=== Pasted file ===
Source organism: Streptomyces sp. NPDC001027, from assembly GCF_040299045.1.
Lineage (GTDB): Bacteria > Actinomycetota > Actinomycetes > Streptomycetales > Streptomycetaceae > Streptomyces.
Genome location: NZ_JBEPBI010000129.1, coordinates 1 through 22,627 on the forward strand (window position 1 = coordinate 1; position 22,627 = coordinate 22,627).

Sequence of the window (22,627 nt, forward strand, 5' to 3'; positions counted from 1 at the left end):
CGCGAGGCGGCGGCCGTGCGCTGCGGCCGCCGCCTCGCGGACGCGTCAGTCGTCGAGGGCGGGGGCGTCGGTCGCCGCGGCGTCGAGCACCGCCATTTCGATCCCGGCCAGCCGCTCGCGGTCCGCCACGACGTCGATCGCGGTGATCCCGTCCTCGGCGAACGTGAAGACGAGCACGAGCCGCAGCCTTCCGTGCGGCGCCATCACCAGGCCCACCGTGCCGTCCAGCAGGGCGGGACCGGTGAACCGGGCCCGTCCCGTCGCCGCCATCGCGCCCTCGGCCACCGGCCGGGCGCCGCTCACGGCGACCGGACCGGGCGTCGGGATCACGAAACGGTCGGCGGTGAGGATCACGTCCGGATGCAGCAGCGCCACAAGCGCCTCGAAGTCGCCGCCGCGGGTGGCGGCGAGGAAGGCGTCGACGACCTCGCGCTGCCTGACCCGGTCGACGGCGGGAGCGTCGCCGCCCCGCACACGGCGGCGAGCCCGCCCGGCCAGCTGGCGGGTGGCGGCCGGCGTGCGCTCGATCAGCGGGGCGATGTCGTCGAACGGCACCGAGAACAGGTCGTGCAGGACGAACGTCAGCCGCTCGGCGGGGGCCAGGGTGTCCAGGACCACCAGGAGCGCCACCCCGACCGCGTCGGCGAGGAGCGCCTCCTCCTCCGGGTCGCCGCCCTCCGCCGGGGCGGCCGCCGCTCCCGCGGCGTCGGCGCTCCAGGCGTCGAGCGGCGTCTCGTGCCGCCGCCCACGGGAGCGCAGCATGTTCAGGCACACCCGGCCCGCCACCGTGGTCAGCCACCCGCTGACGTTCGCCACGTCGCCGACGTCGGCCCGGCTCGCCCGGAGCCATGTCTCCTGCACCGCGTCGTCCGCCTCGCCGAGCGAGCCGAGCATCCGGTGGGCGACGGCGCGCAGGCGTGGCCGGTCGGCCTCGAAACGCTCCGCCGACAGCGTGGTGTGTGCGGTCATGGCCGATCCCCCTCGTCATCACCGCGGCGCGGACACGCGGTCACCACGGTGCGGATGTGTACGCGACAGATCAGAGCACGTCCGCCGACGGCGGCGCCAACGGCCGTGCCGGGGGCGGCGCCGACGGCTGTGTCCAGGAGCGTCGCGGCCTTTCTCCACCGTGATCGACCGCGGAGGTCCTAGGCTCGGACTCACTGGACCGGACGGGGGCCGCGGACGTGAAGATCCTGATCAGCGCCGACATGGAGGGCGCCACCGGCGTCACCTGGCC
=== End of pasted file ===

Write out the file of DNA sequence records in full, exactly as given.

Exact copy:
Source organism: Streptomyces sp. NPDC001027, from assembly GCF_040299045.1.
Lineage (GTDB): Bacteria > Actinomycetota > Actinomycetes > Streptomycetales > Streptomycetaceae > Streptomyces.
Genome location: NZ_JBEPBI010000129.1, coordinates 1 through 22,627 on the forward strand (window position 1 = coordinate 1; position 22,627 = coordinate 22,627).

Sequence of the window (22,627 nt, forward strand, 5' to 3'; positions counted from 1 at the left end):
CGCGAGGCGGCGGCCGTGCGCTGCGGCCGCCGCCTCGCGGACGCGTCAGTCGTCGAGGGCGGGGGCGTCGGTCGCCGCGGCGTCGAGCACCGCCATTTCGATCCCGGCCAGCCGCTCGCGGTCCGCCACGACGTCGATCGCGGTGATCCCGTCCTCGGCGAACGTGAAGACGAGCACGAGCCGCAGCCTTCCGTGCGGCGCCATCACCAGGCCCACCGTGCCGTCCAGCAGGGCGGGACCGGTGAACCGGGCCCGTCCCGTCGCCGCCATCGCGCCCTCGGCCACCGGCCGGGCGCCGCTCACGGCGACCGGACCGGGCGTCGGGATCACGAAACGGTCGGCGGTGAGGATCACGTCCGGATGCAGCAGCGCCACAAGCGCCTCGAAGTCGCCGCCGCGGGTGGCGGCGAGGAAGGCGTCGACGACCTCGCGCTGCCTGACCCGGTCGACGGCGGGAGCGTCGCCGCCCCGCACACGGCGGCGAGCCCGCCCGGCCAGCTGGCGGGTGGCGGCCGGCGTGCGCTCGATCAGCGGGGCGATGTCGTCGAACGGCACCGAGAACAGGTCGTGCAGGACGAACGTCAGCCGCTCGGCGGGGGCCAGGGTGTCCAGGACCACCAGGAGCGCCACCCCGACCGCGTCGGCGAGGAGCGCCTCCTCCTCCGGGTCGCCGCCCTCCGCCGGGGCGGCCGCCGCTCCCGCGGCGTCGGCGCTCCAGGCGTCGAGCGGCGTCTCGTGCCGCCGCCCACGGGAGCGCAGCATGTTCAGGCACACCCGGCCCGCCACCGTGGTCAGCCACCCGCTGACGTTCGCCACGTCGCCGACGTCGGCCCGGCTCGCCCGGAGCCATGTCTCCTGCACCGCGTCGTCCGCCTCGCCGAGCGAGCCGAGCATCCGGTGGGCGACGGCGCGCAGGCGTGGCCGGTCGGCCTCGAAACGCTCCGCCGACAGCGTGGTGTGTGCGGTCATGGCCGATCCCCCTCGTCATCACCGCGGCGCGGACACGCGGTCACCACGGTGCGGATGTGTACGCGACAGATCAGAGCACGTCCGCCGACGGCGGCGCCAACGGCCGTGCCGGGGGCGGCGCCGACGGCTGTGTCCAGGAGCGTCGCGGCCTTTCTCCACCGTGATCGACCGCGGAGGTCCTAGGCTCGGACTCACTGGACCGGACGGGGGCCGCGGACGTGAAGATCCTGATCAGCGCCGACATGGAGGGCGCCACCGGCGTCACCTGGCC